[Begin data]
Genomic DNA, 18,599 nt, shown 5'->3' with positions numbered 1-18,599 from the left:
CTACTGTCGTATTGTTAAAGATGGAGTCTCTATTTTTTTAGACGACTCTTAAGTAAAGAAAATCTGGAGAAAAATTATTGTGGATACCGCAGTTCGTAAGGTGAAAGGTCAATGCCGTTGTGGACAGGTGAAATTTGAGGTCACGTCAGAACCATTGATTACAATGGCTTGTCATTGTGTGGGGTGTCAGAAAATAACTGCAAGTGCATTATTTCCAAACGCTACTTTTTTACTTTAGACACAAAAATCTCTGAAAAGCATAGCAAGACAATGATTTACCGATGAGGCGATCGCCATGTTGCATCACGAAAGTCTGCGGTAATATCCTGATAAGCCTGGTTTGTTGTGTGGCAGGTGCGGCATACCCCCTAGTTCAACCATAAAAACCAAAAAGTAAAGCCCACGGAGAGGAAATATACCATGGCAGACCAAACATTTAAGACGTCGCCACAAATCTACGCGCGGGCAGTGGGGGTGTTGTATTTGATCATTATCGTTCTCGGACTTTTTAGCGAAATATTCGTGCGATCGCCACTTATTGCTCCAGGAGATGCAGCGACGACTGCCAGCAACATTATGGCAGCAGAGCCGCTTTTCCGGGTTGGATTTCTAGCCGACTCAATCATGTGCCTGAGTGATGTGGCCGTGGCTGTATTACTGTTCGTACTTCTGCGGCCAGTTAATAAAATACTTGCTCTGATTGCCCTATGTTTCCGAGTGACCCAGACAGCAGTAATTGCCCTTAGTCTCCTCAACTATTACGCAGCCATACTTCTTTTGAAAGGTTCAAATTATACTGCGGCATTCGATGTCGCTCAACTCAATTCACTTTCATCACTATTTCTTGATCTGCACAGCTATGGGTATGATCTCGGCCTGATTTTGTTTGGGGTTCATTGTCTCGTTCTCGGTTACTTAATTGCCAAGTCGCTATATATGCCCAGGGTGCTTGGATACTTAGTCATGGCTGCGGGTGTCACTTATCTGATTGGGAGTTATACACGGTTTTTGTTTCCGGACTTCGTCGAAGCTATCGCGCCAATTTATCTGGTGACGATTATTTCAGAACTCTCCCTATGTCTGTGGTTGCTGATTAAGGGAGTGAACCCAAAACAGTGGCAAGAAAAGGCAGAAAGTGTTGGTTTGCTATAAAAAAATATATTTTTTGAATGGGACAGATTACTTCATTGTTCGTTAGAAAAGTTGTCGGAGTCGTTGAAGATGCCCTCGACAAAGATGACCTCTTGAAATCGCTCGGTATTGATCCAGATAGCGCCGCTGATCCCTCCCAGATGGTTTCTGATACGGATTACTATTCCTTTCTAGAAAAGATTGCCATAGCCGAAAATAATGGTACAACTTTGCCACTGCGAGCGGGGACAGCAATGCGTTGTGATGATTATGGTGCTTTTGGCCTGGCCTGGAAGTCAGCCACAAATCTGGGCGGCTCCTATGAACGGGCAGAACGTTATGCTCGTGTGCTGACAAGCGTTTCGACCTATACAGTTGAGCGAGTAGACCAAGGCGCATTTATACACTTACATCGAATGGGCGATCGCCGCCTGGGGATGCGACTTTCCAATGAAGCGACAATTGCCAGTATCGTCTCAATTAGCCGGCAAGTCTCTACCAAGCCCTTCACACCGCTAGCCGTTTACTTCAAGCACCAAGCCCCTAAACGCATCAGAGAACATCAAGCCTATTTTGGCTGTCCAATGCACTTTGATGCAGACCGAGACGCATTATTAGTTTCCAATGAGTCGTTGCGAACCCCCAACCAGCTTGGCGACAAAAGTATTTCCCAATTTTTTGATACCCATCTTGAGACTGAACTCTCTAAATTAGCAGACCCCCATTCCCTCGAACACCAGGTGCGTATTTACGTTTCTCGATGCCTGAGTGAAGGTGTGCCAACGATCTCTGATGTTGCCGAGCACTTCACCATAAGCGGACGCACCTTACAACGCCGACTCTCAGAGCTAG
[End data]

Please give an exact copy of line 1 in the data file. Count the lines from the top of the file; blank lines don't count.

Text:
Genomic DNA, 18,599 nt, shown 5'->3' with positions numbered 1-18,599 from the left: